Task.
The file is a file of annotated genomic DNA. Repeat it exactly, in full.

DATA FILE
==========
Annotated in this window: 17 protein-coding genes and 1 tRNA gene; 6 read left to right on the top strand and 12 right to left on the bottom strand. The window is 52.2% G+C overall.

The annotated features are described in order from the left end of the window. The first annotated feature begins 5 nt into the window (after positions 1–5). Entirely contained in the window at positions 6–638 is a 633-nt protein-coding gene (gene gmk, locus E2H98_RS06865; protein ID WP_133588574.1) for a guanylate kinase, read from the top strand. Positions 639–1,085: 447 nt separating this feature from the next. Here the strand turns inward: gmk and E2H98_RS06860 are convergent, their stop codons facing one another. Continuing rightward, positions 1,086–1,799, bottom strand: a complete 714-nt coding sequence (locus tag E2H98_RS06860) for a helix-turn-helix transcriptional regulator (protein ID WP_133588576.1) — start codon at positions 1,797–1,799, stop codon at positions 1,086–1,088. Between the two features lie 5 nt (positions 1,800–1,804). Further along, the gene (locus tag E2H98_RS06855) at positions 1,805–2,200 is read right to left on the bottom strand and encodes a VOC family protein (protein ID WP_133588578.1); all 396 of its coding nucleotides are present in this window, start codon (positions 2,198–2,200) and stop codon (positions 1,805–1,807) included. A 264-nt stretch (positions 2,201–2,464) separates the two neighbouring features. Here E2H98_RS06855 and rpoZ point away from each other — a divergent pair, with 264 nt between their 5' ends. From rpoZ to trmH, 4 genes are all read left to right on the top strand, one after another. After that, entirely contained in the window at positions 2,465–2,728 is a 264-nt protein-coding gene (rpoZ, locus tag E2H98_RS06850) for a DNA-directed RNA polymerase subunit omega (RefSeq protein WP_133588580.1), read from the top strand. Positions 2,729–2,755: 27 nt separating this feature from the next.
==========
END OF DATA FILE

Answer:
Annotated in this window: 17 protein-coding genes and 1 tRNA gene; 6 read left to right on the top strand and 12 right to left on the bottom strand. The window is 52.2% G+C overall.

The annotated features are described in order from the left end of the window. The first annotated feature begins 5 nt into the window (after positions 1–5). Entirely contained in the window at positions 6–638 is a 633-nt protein-coding gene (gene gmk, locus E2H98_RS06865; protein ID WP_133588574.1) for a guanylate kinase, read from the top strand. Positions 639–1,085: 447 nt separating this feature from the next. Here the strand turns inward: gmk and E2H98_RS06860 are convergent, their stop codons facing one another. Continuing rightward, positions 1,086–1,799, bottom strand: a complete 714-nt coding sequence (locus tag E2H98_RS06860) for a helix-turn-helix transcriptional regulator (protein ID WP_133588576.1) — start codon at positions 1,797–1,799, stop codon at positions 1,086–1,088. Between the two features lie 5 nt (positions 1,800–1,804). Further along, the gene (locus tag E2H98_RS06855) at positions 1,805–2,200 is read right to left on the bottom strand and encodes a VOC family protein (protein ID WP_133588578.1); all 396 of its coding nucleotides are present in this window, start codon (positions 2,198–2,200) and stop codon (positions 1,805–1,807) included. A 264-nt stretch (positions 2,201–2,464) separates the two neighbouring features. Here E2H98_RS06855 and rpoZ point away from each other — a divergent pair, with 264 nt between their 5' ends. From rpoZ to trmH, 4 genes are all read left to right on the top strand, one after another. After that, entirely contained in the window at positions 2,465–2,728 is a 264-nt protein-coding gene (rpoZ, locus tag E2H98_RS06850) for a DNA-directed RNA polymerase subunit omega (RefSeq protein WP_133588580.1), read from the top strand. Positions 2,729–2,755: 27 nt separating this feature from the next.